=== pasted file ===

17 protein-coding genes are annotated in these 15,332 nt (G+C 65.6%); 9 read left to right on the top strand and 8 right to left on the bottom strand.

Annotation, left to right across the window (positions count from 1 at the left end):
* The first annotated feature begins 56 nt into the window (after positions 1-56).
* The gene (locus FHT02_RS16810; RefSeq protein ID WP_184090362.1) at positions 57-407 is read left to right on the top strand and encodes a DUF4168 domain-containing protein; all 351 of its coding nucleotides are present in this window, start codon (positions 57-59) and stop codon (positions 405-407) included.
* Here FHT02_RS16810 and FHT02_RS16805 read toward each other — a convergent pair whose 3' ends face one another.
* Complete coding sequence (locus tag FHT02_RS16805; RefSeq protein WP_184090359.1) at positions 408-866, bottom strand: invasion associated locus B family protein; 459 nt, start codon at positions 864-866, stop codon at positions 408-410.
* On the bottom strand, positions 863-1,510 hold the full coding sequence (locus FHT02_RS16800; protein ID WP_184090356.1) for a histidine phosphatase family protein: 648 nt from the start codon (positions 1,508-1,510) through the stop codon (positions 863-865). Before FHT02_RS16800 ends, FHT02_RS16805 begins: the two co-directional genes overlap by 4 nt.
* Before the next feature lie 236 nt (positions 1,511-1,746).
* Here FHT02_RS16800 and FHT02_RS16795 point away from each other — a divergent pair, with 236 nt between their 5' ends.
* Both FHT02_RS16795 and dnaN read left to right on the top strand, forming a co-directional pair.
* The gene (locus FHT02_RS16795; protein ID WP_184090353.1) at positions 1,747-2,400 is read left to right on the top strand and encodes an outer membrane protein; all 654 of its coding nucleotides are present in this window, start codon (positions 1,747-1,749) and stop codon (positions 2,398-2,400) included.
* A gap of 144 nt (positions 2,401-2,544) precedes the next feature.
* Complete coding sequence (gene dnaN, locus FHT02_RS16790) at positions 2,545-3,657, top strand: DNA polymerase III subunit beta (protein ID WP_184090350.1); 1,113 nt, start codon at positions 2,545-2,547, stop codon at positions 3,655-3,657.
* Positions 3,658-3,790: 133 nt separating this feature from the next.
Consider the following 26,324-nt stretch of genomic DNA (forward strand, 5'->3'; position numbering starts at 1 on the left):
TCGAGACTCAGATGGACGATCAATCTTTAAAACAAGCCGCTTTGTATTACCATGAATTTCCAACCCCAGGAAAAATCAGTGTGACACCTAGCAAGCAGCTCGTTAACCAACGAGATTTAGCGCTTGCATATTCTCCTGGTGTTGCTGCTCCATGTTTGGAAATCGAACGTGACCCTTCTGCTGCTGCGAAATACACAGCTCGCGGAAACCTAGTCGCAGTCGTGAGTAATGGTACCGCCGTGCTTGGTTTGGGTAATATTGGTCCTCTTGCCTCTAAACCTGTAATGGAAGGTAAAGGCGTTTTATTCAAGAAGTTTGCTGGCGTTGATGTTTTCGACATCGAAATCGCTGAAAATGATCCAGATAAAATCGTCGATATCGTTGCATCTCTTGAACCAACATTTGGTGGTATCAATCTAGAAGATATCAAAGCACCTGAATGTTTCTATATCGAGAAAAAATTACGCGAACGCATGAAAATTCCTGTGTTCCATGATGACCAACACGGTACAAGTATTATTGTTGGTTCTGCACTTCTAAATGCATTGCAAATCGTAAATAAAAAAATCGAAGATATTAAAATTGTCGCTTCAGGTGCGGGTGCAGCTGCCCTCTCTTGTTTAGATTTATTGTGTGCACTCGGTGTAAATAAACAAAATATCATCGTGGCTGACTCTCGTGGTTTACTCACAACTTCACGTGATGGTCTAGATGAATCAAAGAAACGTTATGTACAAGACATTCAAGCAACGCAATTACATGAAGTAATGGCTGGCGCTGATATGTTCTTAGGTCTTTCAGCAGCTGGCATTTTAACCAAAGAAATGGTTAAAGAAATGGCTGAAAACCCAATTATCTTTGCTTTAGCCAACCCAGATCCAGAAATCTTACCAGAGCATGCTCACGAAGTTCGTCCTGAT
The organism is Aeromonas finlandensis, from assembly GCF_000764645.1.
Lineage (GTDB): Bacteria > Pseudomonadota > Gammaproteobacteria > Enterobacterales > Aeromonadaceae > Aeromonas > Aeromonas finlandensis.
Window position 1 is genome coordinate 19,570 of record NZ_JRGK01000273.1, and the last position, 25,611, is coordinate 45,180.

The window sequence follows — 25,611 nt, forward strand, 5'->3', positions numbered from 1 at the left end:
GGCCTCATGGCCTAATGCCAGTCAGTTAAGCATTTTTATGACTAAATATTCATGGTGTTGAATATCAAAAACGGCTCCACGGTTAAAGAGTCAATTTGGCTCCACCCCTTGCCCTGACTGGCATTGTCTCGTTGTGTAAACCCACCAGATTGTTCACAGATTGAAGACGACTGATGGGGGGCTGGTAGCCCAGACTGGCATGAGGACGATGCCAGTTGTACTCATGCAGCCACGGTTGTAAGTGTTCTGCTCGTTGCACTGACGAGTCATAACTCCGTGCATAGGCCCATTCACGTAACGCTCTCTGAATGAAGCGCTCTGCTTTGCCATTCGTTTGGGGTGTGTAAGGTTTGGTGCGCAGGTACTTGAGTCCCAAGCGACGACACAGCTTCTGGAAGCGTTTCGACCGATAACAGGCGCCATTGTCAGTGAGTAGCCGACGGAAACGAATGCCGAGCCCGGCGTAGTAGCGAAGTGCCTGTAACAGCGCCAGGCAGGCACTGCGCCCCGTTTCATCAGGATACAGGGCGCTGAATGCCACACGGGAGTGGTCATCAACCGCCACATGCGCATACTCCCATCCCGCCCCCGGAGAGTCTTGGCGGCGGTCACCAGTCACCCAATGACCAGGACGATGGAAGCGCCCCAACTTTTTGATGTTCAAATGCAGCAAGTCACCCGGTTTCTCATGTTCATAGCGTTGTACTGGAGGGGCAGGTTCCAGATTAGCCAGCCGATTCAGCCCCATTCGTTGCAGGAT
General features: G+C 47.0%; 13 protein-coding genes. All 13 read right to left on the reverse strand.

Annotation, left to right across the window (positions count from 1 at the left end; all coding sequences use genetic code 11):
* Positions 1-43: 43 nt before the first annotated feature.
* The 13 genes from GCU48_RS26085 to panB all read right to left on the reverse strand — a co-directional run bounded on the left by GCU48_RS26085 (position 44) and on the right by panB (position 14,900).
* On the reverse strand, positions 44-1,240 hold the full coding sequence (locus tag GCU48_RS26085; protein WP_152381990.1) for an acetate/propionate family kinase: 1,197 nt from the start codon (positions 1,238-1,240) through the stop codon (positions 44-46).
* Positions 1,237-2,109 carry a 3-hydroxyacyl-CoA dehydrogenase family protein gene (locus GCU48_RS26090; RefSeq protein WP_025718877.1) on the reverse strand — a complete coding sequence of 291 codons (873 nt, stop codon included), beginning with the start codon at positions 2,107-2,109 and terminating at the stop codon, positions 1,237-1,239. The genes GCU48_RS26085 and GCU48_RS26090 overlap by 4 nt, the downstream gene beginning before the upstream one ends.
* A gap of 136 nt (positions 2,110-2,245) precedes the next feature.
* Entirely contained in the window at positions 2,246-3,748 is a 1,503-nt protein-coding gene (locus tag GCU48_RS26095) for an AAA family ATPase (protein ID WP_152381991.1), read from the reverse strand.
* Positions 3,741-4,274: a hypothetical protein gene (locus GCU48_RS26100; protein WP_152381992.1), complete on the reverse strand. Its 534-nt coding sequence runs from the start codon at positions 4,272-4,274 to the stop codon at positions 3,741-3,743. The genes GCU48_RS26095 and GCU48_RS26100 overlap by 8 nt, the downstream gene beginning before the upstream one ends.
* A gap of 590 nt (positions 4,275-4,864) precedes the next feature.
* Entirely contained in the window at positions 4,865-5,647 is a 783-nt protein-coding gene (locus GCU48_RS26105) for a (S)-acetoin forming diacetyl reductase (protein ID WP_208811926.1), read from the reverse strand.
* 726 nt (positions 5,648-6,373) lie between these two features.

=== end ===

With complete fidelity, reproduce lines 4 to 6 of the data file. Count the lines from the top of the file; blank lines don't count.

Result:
* The gene (locus FHT02_RS16810; RefSeq protein ID WP_184090362.1) at positions 57-407 is read left to right on the top strand and encodes a DUF4168 domain-containing protein; all 351 of its coding nucleotides are present in this window, start codon (positions 57-59) and stop codon (positions 405-407) included.
* Here FHT02_RS16810 and FHT02_RS16805 read toward each other — a convergent pair whose 3' ends face one another.
* Complete coding sequence (locus tag FHT02_RS16805; RefSeq protein WP_184090359.1) at positions 408-866, bottom strand: invasion associated locus B family protein; 459 nt, start codon at positions 864-866, stop codon at positions 408-410.